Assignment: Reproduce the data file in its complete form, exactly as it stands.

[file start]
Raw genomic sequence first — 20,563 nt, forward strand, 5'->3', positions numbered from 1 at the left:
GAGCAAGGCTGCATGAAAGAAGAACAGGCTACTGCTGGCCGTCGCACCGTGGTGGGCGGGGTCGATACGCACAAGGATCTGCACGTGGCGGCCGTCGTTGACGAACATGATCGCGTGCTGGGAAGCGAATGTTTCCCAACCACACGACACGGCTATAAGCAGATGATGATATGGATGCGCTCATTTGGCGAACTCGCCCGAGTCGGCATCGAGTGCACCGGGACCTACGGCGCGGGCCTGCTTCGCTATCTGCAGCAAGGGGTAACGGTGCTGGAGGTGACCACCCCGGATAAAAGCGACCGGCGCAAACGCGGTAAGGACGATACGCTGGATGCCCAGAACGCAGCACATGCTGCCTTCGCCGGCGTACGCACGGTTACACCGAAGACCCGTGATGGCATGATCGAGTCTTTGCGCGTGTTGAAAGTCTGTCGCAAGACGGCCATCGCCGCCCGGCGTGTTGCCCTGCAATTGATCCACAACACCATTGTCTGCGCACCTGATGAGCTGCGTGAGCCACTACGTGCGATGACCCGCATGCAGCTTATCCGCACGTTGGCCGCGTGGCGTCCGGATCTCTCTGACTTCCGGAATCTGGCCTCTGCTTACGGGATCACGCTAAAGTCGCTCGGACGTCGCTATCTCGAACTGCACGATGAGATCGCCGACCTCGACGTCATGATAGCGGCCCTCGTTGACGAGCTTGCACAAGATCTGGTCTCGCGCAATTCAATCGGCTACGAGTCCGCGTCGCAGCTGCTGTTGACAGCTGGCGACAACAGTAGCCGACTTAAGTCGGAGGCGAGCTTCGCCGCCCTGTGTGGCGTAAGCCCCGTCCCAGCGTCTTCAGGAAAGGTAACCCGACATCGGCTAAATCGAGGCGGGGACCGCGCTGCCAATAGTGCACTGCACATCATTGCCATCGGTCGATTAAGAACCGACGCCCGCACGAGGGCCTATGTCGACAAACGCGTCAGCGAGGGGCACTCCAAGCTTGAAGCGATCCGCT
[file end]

Raw genomic sequence first — 20,563 nt, forward strand, 5'->3', positions numbered from 1 at the left:
GAGCAAGGCTGCATGAAAGAAGAACAGGCTACTGCTGGCCGTCGCACCGTGGTGGGCGGGGTCGATACGCACAAGGATCTGCACGTGGCGGCCGTCGTTGACGAACATGATCGCGTGCTGGGAAGCGAATGTTTCCCAACCACACGACACGGCTATAAGCAGATGATGATATGGATGCGCTCATTTGGCGAACTCGCCCGAGTCGGCATCGAGTGCACCGGGACCTACGGCGCGGGCCTGCTTCGCTATCTGCAGCAAGGGGTAACGGTGCTGGAGGTGACCACCCCGGATAAAAGCGACCGGCGCAAACGCGGTAAGGACGATACGCTGGATGCCCAGAACGCAGCACATGCTGCCTTCGCCGGCGTACGCACGGTTACACCGAAGACCCGTGATGGCATGATCGAGTCTTTGCGCGTGTTGAAAGTCTGTCGCAAGACGGCCATCGCCGCCCGGCGTGTTGCCCTGCAATTGATCCACAACACCATTGTCTGCGCACCTGATGAGCTGCGTGAGCCACTACGTGCGATGACCCGCATGCAGCTTATCCGCACGTTGGCCGCGTGGCGTCCGGATCTCTCTGACTTCCGGAATCTGGCCTCTGCTTACGGGATCACGCTAAAGTCGCTCGGACGTCGCTATCTCGAACTGCACGATGAGATCGCCGACCTCGACGTCATGATAGCGGCCCTCGTTGACGAGCTTGCACAAGATCTGGTCTCGCGCAATTCAATCGGCTACGAGTCCGCGTCGCAGCTGCTGTTGACAGCTGGCGACAACAGTAGCCGACTTAAGTCGGAGGCGAGCTTCGCCGCCCTGTGTGGCGTAAGCCCCGTCCCAGCGTCTTCAGGAAAGGTAACCCGACATCGGCTAAATCGAGGCGGGGACCGCGCTGCCAATAGTGCACTGCACATCATTGCCATCGGTCGATTAAGAACCGACGCCCGCACGAGGGCCTATGTCGACAAACGCGTCAGCGAGGGGCACTCCAAGCTTGAAGCGATCCGCT